In the headshot photograph, Louie Palu appears rough and weather-beaten, thick dark hair pushed to the side of handsome Italian features—more than a touch of the Azzurri about the man. The background is a sandy wall, and the jacket is open to the heat. The photograph is of a man at work, and the campus is Afghanistan, where Palu spent the better part of five years on his way to becoming Canada’s foremost documentarian of the longest war in which this country has participated.
Palu estimates that he accompanied more than 150 medical evacuation (medevac) helicopter sorties; hundreds of foot patrols, often culminating in firefights; and as many combat operations (missions “designed with a combat element” rather than simply ending that way), though he relies on his soldier and pilot friends “better with numbers” to tell him with more certainty. What Palu does remember is that there were at least seven “obvious” occasions when he reckoned he was done for: “when something happened that means you’re not in control anymore; you can’t get out and you can’t hide and for that moment you have absolutely no idea what is going on.”
Palu, however, is not the self-aggrandizing sort. In person, none of this history is emanated in any immediately palpable way, though at a performance we attended together of Afghanada writer Hannah Moscovitch’s This Is War, a play set in Afghanistan and informed by the 44-year-old photographer’s recent body of work in the region, Palu blocked his ears with his fingers to keep out the low rumble of ordnance and walkie-talkie simulacra piped in to the theatre while audience members took their seats.
“You okay?” I asked.
“Yeah,” said Palu. “It’s the combination of the gunfire and the chatter that gets to me.”
“Would you rather wait outside?”
“Naw. I won’t go nuts or anything.” And he did not. Palu, an irrepressible and generous sort, approved of the play and its portrait of four agitated soldiers and their stress disorders. Backstage, he congratulated Moscovitch and the cast as I slipped away. Afterward, Palu emailed to say he “didn’t get to give a proper goodbye,” which is to say he did not end our time together as he would normally, his arms wrapped around his companion in a big hug.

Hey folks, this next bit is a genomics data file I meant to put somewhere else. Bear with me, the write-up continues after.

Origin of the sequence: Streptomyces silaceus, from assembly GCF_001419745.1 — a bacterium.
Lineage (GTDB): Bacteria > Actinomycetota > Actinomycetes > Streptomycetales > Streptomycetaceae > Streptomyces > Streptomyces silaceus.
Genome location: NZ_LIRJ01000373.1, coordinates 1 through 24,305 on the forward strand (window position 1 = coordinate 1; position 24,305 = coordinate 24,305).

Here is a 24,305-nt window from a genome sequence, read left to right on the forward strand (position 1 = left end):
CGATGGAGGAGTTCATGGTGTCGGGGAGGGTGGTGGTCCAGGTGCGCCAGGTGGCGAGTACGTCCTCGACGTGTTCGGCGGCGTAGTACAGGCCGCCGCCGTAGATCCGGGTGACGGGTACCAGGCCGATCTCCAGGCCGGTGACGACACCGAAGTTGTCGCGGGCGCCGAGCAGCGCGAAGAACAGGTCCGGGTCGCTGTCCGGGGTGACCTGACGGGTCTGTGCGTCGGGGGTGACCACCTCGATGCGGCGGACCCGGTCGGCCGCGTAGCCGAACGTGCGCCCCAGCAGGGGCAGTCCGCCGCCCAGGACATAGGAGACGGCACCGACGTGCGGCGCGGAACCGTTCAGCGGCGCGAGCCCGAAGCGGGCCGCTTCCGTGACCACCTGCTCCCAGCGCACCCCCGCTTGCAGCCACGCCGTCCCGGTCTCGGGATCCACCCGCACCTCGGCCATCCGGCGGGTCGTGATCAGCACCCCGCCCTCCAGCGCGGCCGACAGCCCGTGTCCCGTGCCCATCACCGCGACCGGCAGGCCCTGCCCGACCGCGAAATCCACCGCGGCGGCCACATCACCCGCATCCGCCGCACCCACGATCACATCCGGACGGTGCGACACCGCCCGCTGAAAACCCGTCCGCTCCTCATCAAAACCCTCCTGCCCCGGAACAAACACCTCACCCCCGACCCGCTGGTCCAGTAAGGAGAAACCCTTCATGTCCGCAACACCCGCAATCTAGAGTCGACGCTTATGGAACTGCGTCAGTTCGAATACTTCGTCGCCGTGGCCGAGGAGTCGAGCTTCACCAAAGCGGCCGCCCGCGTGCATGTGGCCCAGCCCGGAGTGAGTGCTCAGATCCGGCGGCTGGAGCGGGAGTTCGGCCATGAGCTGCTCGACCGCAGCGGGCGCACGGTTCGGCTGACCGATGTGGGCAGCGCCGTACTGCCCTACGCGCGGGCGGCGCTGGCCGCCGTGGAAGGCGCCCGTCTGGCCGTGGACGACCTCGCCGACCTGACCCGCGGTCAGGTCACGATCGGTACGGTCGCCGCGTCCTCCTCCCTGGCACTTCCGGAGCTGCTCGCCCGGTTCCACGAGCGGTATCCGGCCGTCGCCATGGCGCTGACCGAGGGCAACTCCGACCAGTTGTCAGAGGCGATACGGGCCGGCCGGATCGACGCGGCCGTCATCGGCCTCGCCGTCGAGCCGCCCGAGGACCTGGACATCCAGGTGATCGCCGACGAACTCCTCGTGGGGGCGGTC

There are worse forms of post-traumatic stress disorder, I thought at the time, if any portion of his insistence on such affection with relative strangers is even attributable to that—for it is every bit as likely that Palu’s winning congeniality is no more than the habit of a first-generation Italian-Canadian upbringing in which relations with family were paramount.
Palu’s father, Giuseppe Palu, was a stonemason from the village of Settimo, in Italy’s Veneto region, who immigrated to Canada in 1966 with his wife, Fiorina, a seamstress from nearby Taibon. Hard work was their ticket out. The pair settled in Toronto, the Second World War and hard times a generation and an ocean away when Louie was a child, but the stuff of constant family remembrance. “All my work is tied to my parents,” Palu says, referring to his early documentation of miners in Northern Ontario, to work from Afghanistan and Mexico, and to recent photographs of Toronto’s homeless. “I would hear stories of partisans fighting in my parents’ area, of partisans being hanged in the square, of my grandfather getting arrested by Germans, and of how my ma’s family was so poor they used to carry bales of hay though the mountain passes on their heads.
“I can safely say that I have never been interested in a story because it is ‘journalistically’ important. It’s all been about figuring out who I am in this world and what that means in terms of my family.”
Palu graduated from the Ontario College of Art in 1991 and shot the material for his first major collection, Cage Call, between then and 2003. Just 23 when he started it, Palu says the massive work—a series of photographs of the mining life and men at work in the underground shafts of some 20 mines in and around Cobalt, Timmins and Sudbury, in northern Ontario—amounted to “12 years of me exploring my roots as an Italian and a newcomer to a country that I did not understand until after the project. You could say I had to go several hundred feet into the darkness to find who I and my family were.”